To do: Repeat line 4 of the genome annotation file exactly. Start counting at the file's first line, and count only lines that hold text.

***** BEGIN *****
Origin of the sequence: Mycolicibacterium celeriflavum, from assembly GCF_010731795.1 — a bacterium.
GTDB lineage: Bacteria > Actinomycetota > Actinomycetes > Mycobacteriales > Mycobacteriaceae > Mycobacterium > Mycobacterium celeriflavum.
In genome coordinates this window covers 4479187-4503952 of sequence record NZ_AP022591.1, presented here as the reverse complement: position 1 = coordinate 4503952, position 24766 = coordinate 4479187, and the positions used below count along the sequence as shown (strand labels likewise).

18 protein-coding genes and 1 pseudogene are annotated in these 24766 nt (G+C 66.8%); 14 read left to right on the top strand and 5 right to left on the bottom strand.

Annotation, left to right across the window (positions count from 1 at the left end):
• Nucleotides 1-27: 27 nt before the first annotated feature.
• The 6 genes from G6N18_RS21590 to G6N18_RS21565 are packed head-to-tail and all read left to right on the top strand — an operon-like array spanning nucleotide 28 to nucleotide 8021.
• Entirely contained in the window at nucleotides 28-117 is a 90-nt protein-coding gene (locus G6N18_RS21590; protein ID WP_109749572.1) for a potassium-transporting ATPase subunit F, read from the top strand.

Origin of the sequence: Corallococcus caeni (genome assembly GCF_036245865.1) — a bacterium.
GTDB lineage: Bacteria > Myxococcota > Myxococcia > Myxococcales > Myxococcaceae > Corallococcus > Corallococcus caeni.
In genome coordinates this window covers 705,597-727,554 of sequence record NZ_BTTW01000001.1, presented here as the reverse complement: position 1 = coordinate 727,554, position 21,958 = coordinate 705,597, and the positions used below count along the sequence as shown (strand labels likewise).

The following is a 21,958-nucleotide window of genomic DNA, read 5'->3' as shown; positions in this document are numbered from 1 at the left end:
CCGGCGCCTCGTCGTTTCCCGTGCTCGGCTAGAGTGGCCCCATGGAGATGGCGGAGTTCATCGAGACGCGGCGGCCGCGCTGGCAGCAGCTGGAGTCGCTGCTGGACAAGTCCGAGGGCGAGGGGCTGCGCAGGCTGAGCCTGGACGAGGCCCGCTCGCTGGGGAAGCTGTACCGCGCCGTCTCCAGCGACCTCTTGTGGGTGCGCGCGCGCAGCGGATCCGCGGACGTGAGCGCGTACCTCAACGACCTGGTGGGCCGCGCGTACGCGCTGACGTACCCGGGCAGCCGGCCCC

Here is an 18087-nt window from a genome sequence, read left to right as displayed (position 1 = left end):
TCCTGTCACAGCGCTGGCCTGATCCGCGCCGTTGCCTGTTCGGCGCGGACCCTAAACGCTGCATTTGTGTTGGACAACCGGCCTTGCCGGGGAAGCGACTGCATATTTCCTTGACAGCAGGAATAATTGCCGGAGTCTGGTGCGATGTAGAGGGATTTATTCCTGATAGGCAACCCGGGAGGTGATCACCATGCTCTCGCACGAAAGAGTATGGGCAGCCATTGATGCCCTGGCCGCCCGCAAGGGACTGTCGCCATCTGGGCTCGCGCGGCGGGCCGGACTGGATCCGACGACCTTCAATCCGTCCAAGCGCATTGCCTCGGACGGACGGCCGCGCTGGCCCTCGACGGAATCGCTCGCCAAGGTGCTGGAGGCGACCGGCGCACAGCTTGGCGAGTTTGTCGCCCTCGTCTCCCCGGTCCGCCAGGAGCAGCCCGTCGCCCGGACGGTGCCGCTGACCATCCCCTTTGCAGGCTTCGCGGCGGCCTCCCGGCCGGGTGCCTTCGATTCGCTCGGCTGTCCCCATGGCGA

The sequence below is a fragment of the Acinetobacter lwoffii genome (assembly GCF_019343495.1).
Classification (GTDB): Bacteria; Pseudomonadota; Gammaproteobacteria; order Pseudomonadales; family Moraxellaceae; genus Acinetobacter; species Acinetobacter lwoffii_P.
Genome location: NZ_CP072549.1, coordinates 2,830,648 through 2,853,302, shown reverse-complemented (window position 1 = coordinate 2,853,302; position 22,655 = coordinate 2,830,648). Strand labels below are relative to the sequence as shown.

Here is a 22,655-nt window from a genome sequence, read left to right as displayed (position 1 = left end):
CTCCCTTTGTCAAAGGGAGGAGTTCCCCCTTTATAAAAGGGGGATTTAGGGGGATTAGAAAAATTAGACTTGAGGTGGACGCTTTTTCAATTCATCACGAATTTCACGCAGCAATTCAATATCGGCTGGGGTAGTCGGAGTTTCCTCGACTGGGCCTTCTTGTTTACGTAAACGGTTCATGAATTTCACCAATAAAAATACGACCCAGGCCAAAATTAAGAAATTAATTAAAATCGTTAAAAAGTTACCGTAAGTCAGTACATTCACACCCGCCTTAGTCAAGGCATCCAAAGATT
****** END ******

18 protein-coding genes and 1 pseudogene are annotated in these 24766 nt (G+C 66.8%); 14 read left to right on the top strand and 5 right to left on the bottom strand.